Project Name > File Type (ie. Illustrator/PDF/PS) > Projectname_phase_version.extension

For some, where there is lots of files per rounds (ie. sketches), I’ll add another sub folder with the Phase (ie. 01)

ie. Core77 > Illustrator >01

Simple, easy to find everything. I make new versions for every major stage and also in between stages so I can get artwork before it’s outlined, cropped, etc. I don’t use CAD, but the same would apply I think.

Typically a project may have the following examples of top level folders

PS (postscript)

I also duplicate final files when ready into another FINAL folder with Illustrator, PDF and PS folders so I can easily access all the final artwork for any project in one place.


We’ve actually pretty much banned the use of “final” in any folder or file name. It is certainly very useful to create a folder of the final files for a project, but if you have to go back and edit something the “final” is no longer final. You could rewrite that folder I guess, but we generally use something like “delivered to client 2011-02-02” or “complete project 2011-02-02.” That way we can look back and know what was delivered and when.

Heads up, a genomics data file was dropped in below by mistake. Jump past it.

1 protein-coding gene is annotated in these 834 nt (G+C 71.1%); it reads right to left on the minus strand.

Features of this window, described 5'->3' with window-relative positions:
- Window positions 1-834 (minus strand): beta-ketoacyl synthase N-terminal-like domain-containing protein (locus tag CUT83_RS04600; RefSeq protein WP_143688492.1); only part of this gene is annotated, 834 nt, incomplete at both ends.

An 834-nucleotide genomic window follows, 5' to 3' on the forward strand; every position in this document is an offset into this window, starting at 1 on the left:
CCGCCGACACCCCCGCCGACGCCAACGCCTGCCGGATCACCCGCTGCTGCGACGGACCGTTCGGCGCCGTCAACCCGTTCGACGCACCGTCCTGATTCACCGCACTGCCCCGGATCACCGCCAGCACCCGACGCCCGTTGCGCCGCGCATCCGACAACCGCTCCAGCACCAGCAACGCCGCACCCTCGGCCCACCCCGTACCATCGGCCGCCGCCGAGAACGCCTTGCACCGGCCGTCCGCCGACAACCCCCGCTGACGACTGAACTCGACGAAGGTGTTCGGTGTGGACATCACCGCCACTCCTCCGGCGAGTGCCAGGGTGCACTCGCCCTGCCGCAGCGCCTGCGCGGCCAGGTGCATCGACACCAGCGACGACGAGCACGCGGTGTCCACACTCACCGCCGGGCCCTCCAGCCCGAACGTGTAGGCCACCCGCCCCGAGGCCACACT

Just name it “Final 2”, and then “New final”, and ultimately “Final final” :bulb:

I go by \Project\Phase\Sub-phase\Software\Revision\filename.*
Filenames: project_part_revision. Date can sometimes be added but I try not too.

hehe, exactly what we ran into. Folders named “Final 3” & “Final Final.” Then someone 4 months later goes to make a revision or do something for the client and grabs the “Final” folder, not noticing there was a “Final Final.”

Good suggestions on folder structure though, interesting to see the different methods.

One of the best ways I’ve found of organizing my projects is as such:

Assign each of your projects a “project number” and keep track of these numbers in a separate database.